Use this URL to cite or link to this record in EThOS: http://ethos.bl.uk/OrderDetails.do?uin=uk.bl.ethos.486983
Title: 'Can most people be trusted?' Understanding the cultural profile of Generalized Social Trust
Author: Gheorghiu, Mirona Antonia
ISNI:       0000 0001 3495 9701
Awarding Body: University of Sussex
Current Institution: University of Sussex
Date of Award: 2007
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Abstract:
The studies presented in this thesis have been driven by a consistent finding that individuals' in different nations vary in how much they trust most others. Their central aim is to identify some of the individual and national characteristics which may account for this variation, and to assess the process of propagation of trust from a generalized to a specific other. Seven studies are reported in this thesis. Studies 1 and 2 are concerned with the development of the Generalized Social Trust (GST) scale, refining its factorial structure and cross-cultural equivalence across Romanian, British and Canadian_s~mples. A 16-item scale with a two-factorial structure (generalized social trust and distrust) reaches measurement invariance. Studies 3, 4 and 5 focus on three models of GST: a cultural model (idiocentric-allocentric values, independent and interdependent self-construals), an economic model (wealth) and a social capital model (political attitudes, participation in civic activities and voluntary organizations). Studies 3 and 5 use secondary data sources from Rounds 2 (25 nations) and 1 (21 nations) of the European Social Survey, while Study 4 includes Romanian and British samples recruited by the author. Multilevel regression analyses are used to test these models at the individual and national levels of analysis. Multiple regressions are also used in Study 4. At the individual level, the two types of self-construal (Study 4) and political attitudes (Study 5) are the best predictors of GST. At the nation level, Gross National Product (GNP) significanfly predicts trust ratings. In Studies 6 and 7, the process of propagation of GST to a specific target (ingroup member, friend of a friend and stranger) is considered in Romanian and Canadian samples. Using structural equation modelling, the main results show GST to have an indirect effect on the decision to trust via expectations of honesty, promise keeping and reciprocity. Culture moderates the effect of ingroup and relational targets on the decision to trust. While selfconstruals effects on GST are replicated, no such effects are observed in relation to the decision to trust. In conclusion, this thesis shows that some of the individual variation in GST can be best explained by one's self-construal, political attitudes and the wealth of their nation. Also, it shows that the propagation of trust from an abstract target to a specific one is fully mediated by target-specific expectations.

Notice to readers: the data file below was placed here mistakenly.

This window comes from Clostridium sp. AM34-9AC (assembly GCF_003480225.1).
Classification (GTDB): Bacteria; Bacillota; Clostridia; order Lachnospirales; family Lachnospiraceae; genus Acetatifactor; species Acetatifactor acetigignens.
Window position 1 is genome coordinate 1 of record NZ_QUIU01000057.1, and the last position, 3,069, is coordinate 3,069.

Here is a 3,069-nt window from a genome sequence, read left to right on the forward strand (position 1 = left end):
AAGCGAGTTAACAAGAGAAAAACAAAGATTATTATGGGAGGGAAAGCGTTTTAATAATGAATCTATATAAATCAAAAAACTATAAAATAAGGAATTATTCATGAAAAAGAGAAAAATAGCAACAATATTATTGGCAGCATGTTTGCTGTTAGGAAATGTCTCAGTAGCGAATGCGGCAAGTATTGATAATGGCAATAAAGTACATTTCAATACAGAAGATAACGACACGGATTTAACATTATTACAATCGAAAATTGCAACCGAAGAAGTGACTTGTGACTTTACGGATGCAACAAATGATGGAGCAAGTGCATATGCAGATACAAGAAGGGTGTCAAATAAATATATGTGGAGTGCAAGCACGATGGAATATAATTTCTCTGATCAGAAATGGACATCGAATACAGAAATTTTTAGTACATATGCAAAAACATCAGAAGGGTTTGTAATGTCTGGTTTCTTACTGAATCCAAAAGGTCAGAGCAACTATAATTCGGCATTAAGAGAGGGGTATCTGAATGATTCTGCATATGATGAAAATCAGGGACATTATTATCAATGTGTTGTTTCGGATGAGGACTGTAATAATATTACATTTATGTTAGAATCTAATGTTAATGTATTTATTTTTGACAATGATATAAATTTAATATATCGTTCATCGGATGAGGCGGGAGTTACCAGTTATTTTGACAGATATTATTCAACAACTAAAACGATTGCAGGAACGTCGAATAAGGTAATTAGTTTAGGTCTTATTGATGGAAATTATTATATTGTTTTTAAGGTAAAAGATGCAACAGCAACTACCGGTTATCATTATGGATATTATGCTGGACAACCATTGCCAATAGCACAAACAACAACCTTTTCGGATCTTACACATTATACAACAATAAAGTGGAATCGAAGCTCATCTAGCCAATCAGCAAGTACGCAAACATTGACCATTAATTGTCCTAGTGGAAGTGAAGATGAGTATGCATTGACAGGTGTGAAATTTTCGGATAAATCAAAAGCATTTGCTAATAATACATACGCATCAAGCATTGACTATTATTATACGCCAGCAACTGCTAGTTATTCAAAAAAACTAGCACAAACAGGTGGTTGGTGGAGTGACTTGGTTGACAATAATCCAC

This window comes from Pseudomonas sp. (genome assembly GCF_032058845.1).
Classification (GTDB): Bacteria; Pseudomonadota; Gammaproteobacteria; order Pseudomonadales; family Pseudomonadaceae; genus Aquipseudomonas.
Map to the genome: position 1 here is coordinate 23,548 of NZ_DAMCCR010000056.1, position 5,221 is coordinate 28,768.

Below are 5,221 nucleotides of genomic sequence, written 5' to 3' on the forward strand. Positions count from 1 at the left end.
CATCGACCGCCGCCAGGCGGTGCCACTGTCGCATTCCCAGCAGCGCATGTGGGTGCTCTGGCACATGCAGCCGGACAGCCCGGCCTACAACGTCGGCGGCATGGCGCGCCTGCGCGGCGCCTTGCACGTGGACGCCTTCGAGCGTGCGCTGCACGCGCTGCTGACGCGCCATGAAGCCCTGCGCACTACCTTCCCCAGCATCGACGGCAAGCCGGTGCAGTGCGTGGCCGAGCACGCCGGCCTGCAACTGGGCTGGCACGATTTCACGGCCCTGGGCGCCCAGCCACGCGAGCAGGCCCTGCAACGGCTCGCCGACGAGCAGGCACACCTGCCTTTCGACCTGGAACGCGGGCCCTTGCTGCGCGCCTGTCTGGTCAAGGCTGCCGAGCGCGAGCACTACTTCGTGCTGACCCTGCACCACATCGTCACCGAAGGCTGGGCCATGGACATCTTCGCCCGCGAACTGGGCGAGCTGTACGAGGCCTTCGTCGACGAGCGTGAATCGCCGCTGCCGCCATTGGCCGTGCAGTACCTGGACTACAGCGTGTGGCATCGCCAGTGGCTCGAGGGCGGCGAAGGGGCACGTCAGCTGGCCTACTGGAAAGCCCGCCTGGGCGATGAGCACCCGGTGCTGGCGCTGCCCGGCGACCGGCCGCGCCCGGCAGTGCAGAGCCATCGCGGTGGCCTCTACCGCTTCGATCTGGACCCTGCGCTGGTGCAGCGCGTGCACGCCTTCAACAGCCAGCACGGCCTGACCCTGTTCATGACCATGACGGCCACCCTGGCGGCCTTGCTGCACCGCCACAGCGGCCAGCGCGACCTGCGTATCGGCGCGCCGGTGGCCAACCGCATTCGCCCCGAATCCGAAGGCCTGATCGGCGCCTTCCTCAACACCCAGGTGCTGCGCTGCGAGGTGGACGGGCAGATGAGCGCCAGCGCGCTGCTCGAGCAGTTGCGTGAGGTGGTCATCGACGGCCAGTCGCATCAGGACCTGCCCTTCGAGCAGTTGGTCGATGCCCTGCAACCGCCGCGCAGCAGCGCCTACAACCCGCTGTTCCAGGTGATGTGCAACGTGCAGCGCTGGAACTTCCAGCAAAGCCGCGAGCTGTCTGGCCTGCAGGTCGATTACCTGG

Supervisor: Not available Sponsor: Not available
Qualification Name: University of Sussex, 2007 Qualification Level: Doctoral
EThOS ID: uk.bl.ethos.486983  DOI: Not available
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